The Hidden Cost of Machine Learning

Taking a Closer Look at Technical Debt


samuel martins

3 years ago | 5 min read

From powering self-driving cars at companies like Tesla to beating up on professionals and some of the world’s most challenging games, machine learning is making its way into software applications across every industry. Used properly, machine learning can provide compelling advantages over more traditional applications, except these advantages come at a cost.

In 2015, a group of researchers from Google released a paper titled, hidden technical debt in machine learning systems. In this article, I will be highlighting the key points from that paper and providing some easy to understand examples along the way. If you want to check out the original paper, and I suggest that you do, here is the link:

If you are not familiar with what technical debt is, it is a metaphor used in software engineering to describe the effect that making a particular design choice will have in terms of generating future work.

For example, to meet a critical deadline, you might implement a quick and brittle solution knowing full well that in the future, you will need to replace that solution or refactor it into a more robust implementation. The paper lays out a variety of reasons that machine learning systems incur more technical debt than their traditional software system counterparts, and I am going to highlight the top few.

Complex Models Erode Boundaries

What does this mean? When writing software, it is best practice to isolate different portions of the codebase from each other. For example, let us imagine we are operating an e-commerce website.

We might have one module associated with containing the user accounts and another related to handling the shopping cart and its functionality. If those modules are isolated, it enables them to be worked on simultaneously by different people or teams without having any issues.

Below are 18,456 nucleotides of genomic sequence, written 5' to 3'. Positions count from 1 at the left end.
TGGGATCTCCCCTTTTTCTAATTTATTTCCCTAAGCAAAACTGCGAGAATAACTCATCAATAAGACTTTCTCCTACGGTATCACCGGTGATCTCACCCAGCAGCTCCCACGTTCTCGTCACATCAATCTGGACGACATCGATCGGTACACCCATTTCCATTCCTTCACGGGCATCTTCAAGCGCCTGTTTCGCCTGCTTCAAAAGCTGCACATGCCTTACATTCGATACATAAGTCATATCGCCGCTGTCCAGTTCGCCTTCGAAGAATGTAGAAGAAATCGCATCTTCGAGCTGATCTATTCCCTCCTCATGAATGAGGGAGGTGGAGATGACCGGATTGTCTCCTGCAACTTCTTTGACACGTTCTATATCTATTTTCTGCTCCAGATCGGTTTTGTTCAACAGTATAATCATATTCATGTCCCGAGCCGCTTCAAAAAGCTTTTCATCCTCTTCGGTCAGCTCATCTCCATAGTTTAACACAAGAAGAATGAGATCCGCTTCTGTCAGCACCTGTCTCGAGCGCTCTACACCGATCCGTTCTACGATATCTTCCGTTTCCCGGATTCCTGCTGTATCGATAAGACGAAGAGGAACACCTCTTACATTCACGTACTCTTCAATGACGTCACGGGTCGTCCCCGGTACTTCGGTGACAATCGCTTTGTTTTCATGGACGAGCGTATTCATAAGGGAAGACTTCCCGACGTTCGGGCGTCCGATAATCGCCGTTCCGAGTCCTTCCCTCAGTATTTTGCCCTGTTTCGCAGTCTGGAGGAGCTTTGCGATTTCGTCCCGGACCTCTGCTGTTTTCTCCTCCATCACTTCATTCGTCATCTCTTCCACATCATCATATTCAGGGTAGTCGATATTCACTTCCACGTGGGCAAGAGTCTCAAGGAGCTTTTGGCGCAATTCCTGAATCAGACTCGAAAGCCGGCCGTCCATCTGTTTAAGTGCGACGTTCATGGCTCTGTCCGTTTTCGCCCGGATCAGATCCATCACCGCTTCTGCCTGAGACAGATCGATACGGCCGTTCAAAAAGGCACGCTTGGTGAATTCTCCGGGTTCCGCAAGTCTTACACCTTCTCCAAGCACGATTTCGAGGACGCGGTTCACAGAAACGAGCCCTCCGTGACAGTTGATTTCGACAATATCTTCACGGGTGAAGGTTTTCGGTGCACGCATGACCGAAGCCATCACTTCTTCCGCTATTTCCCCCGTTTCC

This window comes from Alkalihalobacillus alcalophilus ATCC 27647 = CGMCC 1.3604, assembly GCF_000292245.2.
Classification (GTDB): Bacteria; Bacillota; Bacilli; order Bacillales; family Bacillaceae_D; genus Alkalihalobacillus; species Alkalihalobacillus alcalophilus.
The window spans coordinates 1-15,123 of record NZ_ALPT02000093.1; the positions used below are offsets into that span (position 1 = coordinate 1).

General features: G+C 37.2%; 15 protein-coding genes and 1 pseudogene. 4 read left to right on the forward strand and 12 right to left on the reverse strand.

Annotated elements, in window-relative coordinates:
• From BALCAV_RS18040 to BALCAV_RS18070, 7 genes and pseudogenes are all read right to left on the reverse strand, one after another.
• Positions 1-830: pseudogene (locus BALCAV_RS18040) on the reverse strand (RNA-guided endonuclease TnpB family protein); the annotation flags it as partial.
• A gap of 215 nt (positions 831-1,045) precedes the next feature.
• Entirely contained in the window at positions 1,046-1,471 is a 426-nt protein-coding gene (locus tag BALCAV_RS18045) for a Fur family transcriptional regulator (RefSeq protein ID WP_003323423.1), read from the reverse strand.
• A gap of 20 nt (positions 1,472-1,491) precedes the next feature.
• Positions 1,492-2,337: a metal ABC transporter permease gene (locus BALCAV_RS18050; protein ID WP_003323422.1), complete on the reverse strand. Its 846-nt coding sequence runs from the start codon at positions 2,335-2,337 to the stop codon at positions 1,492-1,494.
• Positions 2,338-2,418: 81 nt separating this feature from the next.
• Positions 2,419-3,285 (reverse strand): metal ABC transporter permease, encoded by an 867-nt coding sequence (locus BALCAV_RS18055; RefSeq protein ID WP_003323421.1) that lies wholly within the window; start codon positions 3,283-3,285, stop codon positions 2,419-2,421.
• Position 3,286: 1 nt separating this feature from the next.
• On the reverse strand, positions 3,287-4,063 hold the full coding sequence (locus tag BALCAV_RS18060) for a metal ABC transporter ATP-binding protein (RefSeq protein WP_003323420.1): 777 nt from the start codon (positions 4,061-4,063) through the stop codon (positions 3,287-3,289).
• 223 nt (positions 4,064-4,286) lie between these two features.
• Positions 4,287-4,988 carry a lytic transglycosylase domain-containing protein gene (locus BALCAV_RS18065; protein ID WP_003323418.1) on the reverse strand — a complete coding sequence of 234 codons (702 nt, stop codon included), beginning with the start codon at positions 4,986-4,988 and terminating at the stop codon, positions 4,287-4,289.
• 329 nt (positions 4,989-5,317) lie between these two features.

But because our site is a leading technology company, we want to start working on building a machine learning product recommender system to boost sales.

There are lots of input signals we could use to collect and feed into this model, including information about the user account such as age, gender, address, e.t.c, and information from the shopping cart such as the history of the items that were added and removed.

Just like that, we have started to break down that strong isolation between the two different modules from earlier. Also, future models are likely going to depend on many of the same signals leading to a web of dependencies in which changing one subsystem now ripples out to impact many others.

Data Dependencies Cost More than Code Dependencies

Let us examine a few of those data dependencies within the context of our hypothetical product recommendation system. The first input signal might be statistics about the entire user base of the website and their behavior in terms of which products they look at and which products they end up buying.

The second input signal might be the output of another machine learning model that is predicting whether or not this particular user is a voracious reader or not. A third signal might be the product identifier or ID, which encodes things like the product category, including whether or not the product is a book or a clothing item, or maybe an electronic item.

However, because software changes over time, that product ID system may have changed recently. So we could even have a fourth input corresponding to that new product ID, whereas the first one is the legacy product ID. Now, how do these signals represent potential sources of technical debt? Let’s imagine a few cases.